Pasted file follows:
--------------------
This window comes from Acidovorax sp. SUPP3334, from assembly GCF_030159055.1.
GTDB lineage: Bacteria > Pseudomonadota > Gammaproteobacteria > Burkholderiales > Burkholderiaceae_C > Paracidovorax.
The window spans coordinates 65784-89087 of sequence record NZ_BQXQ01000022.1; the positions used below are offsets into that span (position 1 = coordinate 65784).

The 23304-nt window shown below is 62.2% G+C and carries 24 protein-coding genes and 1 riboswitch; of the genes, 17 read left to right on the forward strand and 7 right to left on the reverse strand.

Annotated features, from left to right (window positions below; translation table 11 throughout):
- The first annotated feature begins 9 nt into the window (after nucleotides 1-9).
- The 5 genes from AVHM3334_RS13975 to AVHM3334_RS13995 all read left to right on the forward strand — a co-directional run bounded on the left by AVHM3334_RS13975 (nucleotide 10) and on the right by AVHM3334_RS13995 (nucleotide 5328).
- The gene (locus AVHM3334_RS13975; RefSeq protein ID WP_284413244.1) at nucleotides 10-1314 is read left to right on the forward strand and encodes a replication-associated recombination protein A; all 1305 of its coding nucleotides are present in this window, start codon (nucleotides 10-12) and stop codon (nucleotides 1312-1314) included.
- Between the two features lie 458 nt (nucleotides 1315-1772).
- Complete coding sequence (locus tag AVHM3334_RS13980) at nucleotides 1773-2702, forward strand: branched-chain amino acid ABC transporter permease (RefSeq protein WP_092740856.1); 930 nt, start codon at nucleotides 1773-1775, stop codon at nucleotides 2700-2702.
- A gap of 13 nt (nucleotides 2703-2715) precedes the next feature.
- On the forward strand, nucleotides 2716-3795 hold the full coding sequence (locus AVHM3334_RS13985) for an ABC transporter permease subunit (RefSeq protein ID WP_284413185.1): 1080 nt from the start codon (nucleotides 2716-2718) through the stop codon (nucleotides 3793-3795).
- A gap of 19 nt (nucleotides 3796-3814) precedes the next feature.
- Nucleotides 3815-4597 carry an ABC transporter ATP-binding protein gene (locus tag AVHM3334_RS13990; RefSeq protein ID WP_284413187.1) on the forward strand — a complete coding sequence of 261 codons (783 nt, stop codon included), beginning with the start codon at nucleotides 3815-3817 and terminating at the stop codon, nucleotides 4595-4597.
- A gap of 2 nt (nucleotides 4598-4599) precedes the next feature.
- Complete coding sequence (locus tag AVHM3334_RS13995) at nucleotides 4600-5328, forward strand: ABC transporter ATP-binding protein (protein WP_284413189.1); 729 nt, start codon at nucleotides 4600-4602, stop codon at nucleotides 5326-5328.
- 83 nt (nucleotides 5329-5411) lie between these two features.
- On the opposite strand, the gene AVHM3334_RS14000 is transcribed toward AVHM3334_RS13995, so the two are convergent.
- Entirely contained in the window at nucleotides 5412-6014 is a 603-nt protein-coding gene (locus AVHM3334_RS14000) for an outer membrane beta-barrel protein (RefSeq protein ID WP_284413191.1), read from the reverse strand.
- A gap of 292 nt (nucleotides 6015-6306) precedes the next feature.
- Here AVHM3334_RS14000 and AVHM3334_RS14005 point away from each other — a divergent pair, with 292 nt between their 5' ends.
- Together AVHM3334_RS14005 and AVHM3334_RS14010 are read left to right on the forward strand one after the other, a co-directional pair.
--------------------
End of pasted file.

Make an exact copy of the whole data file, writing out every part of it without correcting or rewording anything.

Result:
This window comes from Acidovorax sp. SUPP3334, from assembly GCF_030159055.1.
GTDB lineage: Bacteria > Pseudomonadota > Gammaproteobacteria > Burkholderiales > Burkholderiaceae_C > Paracidovorax.
The window spans coordinates 65784-89087 of sequence record NZ_BQXQ01000022.1; the positions used below are offsets into that span (position 1 = coordinate 65784).

The 23304-nt window shown below is 62.2% G+C and carries 24 protein-coding genes and 1 riboswitch; of the genes, 17 read left to right on the forward strand and 7 right to left on the reverse strand.

Annotated features, from left to right (window positions below; translation table 11 throughout):
- The first annotated feature begins 9 nt into the window (after nucleotides 1-9).
- The 5 genes from AVHM3334_RS13975 to AVHM3334_RS13995 all read left to right on the forward strand — a co-directional run bounded on the left by AVHM3334_RS13975 (nucleotide 10) and on the right by AVHM3334_RS13995 (nucleotide 5328).
- The gene (locus AVHM3334_RS13975; RefSeq protein ID WP_284413244.1) at nucleotides 10-1314 is read left to right on the forward strand and encodes a replication-associated recombination protein A; all 1305 of its coding nucleotides are present in this window, start codon (nucleotides 10-12) and stop codon (nucleotides 1312-1314) included.
- Between the two features lie 458 nt (nucleotides 1315-1772).
- Complete coding sequence (locus tag AVHM3334_RS13980) at nucleotides 1773-2702, forward strand: branched-chain amino acid ABC transporter permease (RefSeq protein WP_092740856.1); 930 nt, start codon at nucleotides 1773-1775, stop codon at nucleotides 2700-2702.
- A gap of 13 nt (nucleotides 2703-2715) precedes the next feature.
- On the forward strand, nucleotides 2716-3795 hold the full coding sequence (locus AVHM3334_RS13985) for an ABC transporter permease subunit (RefSeq protein ID WP_284413185.1): 1080 nt from the start codon (nucleotides 2716-2718) through the stop codon (nucleotides 3793-3795).
- A gap of 19 nt (nucleotides 3796-3814) precedes the next feature.
- Nucleotides 3815-4597 carry an ABC transporter ATP-binding protein gene (locus tag AVHM3334_RS13990; RefSeq protein ID WP_284413187.1) on the forward strand — a complete coding sequence of 261 codons (783 nt, stop codon included), beginning with the start codon at nucleotides 3815-3817 and terminating at the stop codon, nucleotides 4595-4597.
- A gap of 2 nt (nucleotides 4598-4599) precedes the next feature.
- Complete coding sequence (locus tag AVHM3334_RS13995) at nucleotides 4600-5328, forward strand: ABC transporter ATP-binding protein (protein WP_284413189.1); 729 nt, start codon at nucleotides 4600-4602, stop codon at nucleotides 5326-5328.
- 83 nt (nucleotides 5329-5411) lie between these two features.
- On the opposite strand, the gene AVHM3334_RS14000 is transcribed toward AVHM3334_RS13995, so the two are convergent.
- Entirely contained in the window at nucleotides 5412-6014 is a 603-nt protein-coding gene (locus AVHM3334_RS14000) for an outer membrane beta-barrel protein (RefSeq protein ID WP_284413191.1), read from the reverse strand.
- A gap of 292 nt (nucleotides 6015-6306) precedes the next feature.
- Here AVHM3334_RS14000 and AVHM3334_RS14005 point away from each other — a divergent pair, with 292 nt between their 5' ends.
- Together AVHM3334_RS14005 and AVHM3334_RS14010 are read left to right on the forward strand one after the other, a co-directional pair.